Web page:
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Net Metering: A Missed Opportunity for Utilities to Embrace Distributed Energy Resources

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David  Walter's picture
President , Level 3 Solar

I am the author of a # 1 best-selling book, entrepreneur contributor, and owner of a solar company, Level 3 Solar, that helps homeowners eliminate their electric bills. Our local certified solar...

  • Member since 2023
  • 23 items added with 2,772 views
  • Feb 3, 2023

As more and more homeowners invest in rooftop solar installations, the question arises: are Utilities missing a valuable source of distributed energy by not having net metering plans in place? In markets where deregulation has occurred, such as Houston, consumers with solar installations can switch to energy providers that offer net metering plans. But is this a missed opportunity for Utilities? 

On the surface, it may seem like a good thing for Utilities to have fewer homeowners acting as their batteries with the use of net metering. However, this attitude overlooks the fact that distributed energy resources, such as rooftop solar, can provide valuable overproduction at peak energy times. With many Utilities reaching or approaching their maximum energy production capacity, it makes sense to take advantage of any additional resources available. 

Furthermore, offering net metering plans can also be a way for Utilities to attract and retain customers. As more people look for ways to reduce their carbon footprint and become more energy efficient, having the option to generate their own electricity through rooftop solar can be a major selling point. 

Additionally, by offering net metering, Utilities can create a mutually beneficial relationship with customers who have solar installations. These customers can provide excess energy back to the grid during times of peak demand, in exchange for credit on their utility bill. 

Another benefit for utilities to have a net metering plan is that it can help to promote and support the growth of a sustainable energy ecosystem. As more homeowners invest in solar, it can drive down the cost of solar technology and make it more accessible to a wider range of people. This, in turn, can lead to greater energy independence, reduced dependence on fossil fuels, and a smaller carbon footprint.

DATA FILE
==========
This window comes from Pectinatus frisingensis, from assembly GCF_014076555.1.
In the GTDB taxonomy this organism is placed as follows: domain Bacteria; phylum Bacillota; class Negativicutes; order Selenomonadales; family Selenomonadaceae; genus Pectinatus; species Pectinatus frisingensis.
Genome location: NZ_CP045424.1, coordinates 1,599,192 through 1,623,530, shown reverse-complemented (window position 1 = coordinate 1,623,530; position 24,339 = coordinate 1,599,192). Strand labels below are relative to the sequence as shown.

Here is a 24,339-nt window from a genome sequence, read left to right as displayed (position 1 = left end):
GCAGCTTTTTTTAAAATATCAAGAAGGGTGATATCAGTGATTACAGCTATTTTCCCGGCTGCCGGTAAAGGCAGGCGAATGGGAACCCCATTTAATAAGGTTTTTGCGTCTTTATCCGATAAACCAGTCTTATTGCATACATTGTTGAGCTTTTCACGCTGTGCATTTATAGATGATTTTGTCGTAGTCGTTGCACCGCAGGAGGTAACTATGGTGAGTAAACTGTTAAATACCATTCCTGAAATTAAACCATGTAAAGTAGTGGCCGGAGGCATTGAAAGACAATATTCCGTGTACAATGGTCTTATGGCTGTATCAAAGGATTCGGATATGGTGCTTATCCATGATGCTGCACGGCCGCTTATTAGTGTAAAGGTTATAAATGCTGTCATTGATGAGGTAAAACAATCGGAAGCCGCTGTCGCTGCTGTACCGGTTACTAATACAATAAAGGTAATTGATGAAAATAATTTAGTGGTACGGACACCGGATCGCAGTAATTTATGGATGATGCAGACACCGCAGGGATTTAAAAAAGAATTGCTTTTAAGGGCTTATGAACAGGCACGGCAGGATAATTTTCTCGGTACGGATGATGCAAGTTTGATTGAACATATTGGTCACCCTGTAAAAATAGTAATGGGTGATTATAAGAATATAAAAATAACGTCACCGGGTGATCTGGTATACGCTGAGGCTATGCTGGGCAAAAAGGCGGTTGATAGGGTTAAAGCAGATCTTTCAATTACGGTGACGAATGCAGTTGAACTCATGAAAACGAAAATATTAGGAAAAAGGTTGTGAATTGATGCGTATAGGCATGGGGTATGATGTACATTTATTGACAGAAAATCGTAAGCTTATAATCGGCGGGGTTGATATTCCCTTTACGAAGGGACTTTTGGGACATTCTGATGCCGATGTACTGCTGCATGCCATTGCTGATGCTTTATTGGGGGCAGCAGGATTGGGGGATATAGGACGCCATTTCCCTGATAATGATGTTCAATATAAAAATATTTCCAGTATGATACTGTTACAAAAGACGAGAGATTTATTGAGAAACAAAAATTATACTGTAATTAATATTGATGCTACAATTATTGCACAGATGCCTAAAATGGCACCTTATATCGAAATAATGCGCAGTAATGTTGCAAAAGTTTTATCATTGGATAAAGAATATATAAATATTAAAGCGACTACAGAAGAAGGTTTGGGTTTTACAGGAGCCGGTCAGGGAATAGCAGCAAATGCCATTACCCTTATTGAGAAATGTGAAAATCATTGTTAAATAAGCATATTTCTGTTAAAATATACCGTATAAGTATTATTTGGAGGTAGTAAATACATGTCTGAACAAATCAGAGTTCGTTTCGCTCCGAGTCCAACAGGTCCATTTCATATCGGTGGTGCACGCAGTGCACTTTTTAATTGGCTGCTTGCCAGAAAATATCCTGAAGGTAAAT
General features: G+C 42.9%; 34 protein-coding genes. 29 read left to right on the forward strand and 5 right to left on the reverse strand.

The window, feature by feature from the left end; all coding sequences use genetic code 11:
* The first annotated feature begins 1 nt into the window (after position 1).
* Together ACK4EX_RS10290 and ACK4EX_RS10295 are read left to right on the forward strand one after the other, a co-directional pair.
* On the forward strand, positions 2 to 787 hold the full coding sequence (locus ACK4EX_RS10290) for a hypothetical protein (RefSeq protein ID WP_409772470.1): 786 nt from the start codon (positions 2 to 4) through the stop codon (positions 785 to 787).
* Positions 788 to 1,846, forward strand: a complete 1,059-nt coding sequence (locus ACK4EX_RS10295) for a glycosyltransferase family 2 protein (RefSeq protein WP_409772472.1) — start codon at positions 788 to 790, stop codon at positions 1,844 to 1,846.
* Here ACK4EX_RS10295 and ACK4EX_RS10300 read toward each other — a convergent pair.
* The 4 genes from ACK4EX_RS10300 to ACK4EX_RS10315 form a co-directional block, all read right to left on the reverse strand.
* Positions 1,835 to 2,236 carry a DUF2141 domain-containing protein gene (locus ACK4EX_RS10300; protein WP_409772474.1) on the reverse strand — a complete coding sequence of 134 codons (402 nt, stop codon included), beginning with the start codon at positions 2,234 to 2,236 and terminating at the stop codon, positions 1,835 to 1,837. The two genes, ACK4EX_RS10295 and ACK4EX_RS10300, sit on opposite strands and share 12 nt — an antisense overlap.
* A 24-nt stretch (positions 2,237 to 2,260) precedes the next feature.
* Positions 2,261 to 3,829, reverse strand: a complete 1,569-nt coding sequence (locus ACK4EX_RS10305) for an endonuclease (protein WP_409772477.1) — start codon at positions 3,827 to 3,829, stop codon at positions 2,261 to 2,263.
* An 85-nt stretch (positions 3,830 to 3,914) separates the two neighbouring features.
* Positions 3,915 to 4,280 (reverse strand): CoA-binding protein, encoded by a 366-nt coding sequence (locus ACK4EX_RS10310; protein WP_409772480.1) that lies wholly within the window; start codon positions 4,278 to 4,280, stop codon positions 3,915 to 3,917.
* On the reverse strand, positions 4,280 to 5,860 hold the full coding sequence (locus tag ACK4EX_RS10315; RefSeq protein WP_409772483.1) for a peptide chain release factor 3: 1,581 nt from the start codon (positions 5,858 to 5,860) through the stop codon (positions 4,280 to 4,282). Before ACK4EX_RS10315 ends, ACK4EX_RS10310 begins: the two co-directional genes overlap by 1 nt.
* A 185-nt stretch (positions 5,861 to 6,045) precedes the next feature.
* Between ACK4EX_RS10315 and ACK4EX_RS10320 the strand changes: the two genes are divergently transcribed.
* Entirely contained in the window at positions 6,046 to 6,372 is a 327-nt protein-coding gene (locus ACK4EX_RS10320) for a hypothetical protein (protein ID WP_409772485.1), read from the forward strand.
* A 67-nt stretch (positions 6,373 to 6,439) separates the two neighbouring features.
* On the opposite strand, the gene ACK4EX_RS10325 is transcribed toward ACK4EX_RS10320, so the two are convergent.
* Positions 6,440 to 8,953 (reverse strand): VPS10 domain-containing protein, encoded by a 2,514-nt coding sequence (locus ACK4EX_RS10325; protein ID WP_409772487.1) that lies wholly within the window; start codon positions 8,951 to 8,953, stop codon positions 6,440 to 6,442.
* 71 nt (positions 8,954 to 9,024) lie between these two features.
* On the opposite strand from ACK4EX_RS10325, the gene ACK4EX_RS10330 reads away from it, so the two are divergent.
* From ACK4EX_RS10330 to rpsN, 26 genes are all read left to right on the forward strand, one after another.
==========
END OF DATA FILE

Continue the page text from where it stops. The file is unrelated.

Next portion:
In conclusion, while it may seem counterintuitive for Utilities to offer net metering plans, the benefits outweigh the drawbacks. Not only can it provide valuable overproduction at peak energy times, but it can also attract and retain customers, promote a sustainable energy ecosystem, and promote energy independence. It is time for Utilities to embrace the potential of distributed energy resources and take advantage of the opportunities that rooftop solar can provide. 

So, if you are a utility company and do not have a net metering plan, it is time to start exploring the possibility of one. It will be a win-win for both utilities and customers. 

Jim Stack's picture
Jim Stack on Feb 8, 2023

The Federal Government requires all utilities to have Net Metering to buy back power from their customers.the biggest problem I see is that FERC never definded the payback rate or if it is daily or monthly and how much to pay for over production at the end of the year. The local power commisions can hold utilities accountable for paying reasonable Net metering but some government and coop utilities are not regulated by commisions. 

    When our local triple nuclear reactors had to be refueled and maintenance problems were also found they have to pay over $1  kWh for spot power yet my solar production was only paid 3 cents a kWh. These problems need to be corrected and FERC should define this. 

    The utilities don't want to pay anything with Net Metering. They would rather put in their own solar and wind and keep all the profits. They also charge extra for clean power but don't want to pay others for it. 

David  Walter's picture
Thank David for the Post!
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